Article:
Hugh Etherianus or Ugo Eteriano, was an adviser on western church affairs to Byzantine emperor Manuel Comnenus. Nothing is known of his family apart from a letter sent after his death by the Pope to his brother Leo, nicknamed Tuscus, which mentions a "nephew," possibly Hugh's son. He studied under Alberic in Paris some time before 1146, then was in Constantinople from about 1165–82. He and his brother Leo Tuscus, were Tuscans by birth, employed at the court of Constantinople under the Emperor Manuel I Comnenus. Hugh was a Catholic theologian and controversialist, who became a Cardinal at the end of his life.
Abraham Bzowski (Bzovius) (1567–1637) was a Polish Dominican historian. He carried on the work of Baronius. The Catholic Encyclopedia calls his contributions for 1198 to 1571 "less notable" than some of other continuators, namely Raynaldus, Laderchi, and August Theiner.
Andrew of Rhodes was a Greek Dominican theologian.
Francisco Burgoa was a historian of the Dominican Order in Mexico. He entered the Dominican Order on 2 August 1629, and soon became a master in theology. The voluminous books written by him on the past of his native Mexican province of Antequera,, are very rare and valuable, though not absolutely reliable on several topics. Burgoa utilizes material on particular Dominicans from Agustín Dávila Padilla, but emphasizes their work in Oaxaca. Burgoa was curate of several Indian parishes and his knowledge of the native languages, the Zapotec and Mixtec, is stated to have been very thorough. In 1649 he became Provincial of the Province of San Hipólito and took part in the chapter general of his order in Rome in 1656. Returning to Mexico with the title of vicar-general, a member of the Spanish Inquisition, and Commissary and Inspector of Libraries of New Spain (Mexico), he again became Provincial of Oaxaca in 1662. He was interested in several ecclesiastical foundations and improvements, and was highly respected at the time of his death. The two historical and geographical works through which he is best known are the Palestra histórica, ó Historia de la Provincia de San Hipólito de Oaxaca, de la Orden de Predicadores, and the Descripción geográfica de la América setentrional etc.. He published a number of sermons and also wrote Itinerario de Oaxaca á Roma y de Roma a Oaxaca.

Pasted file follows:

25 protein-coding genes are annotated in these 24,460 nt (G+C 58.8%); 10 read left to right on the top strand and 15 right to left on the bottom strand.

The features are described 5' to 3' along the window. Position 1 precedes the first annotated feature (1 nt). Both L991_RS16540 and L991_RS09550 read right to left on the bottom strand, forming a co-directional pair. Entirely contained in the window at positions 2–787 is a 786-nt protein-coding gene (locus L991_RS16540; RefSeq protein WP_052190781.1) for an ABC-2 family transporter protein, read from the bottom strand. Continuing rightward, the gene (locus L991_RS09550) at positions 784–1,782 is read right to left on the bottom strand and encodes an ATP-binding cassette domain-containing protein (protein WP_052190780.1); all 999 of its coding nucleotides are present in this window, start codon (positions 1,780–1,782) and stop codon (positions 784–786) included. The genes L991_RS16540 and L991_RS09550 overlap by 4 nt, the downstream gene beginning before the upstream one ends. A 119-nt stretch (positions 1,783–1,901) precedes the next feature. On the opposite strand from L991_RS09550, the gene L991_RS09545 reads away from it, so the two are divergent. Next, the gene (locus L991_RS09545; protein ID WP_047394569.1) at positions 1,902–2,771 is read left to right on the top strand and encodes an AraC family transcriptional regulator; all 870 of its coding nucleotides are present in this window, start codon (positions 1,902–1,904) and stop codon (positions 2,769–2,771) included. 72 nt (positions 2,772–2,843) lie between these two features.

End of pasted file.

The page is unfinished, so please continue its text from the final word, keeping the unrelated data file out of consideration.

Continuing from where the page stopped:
Ambrosius Pelargus was a German Dominican theologian. He was skilled in Latin, Greek, and Hebrew. His polemical efforts were directed principally against the Anabaptists, the Iconoclasts, and those who rejected the Mass.
Papal appointment was a medieval method of selecting a pope. Popes have always been selected by a council of Church fathers, however, Papal selection before 1059 was often characterized by confirmation or "nomination" by secular European rulers or by their predecessors. The later procedures of the papal conclave are in large part designed to constrain the interference of secular rulers which characterized the first millennium of the Roman Catholic Church, and persisted in practices such as the creation of crown-cardinals and the jus exclusivae. Appointment might have taken several forms, with a variety of roles for the laity and civic leaders, Byzantine and Germanic emperors, and noble Roman families. The role of the election vis-a-vis the general population and the clergy was prone to vary considerably, with a nomination carrying weight that ranged from near total to a mere suggestion or ratification of a prior election.
Diego Álvarez was a Spanish theologian who opposed Molinism. He was archbishop of Trani from 1607 to his death.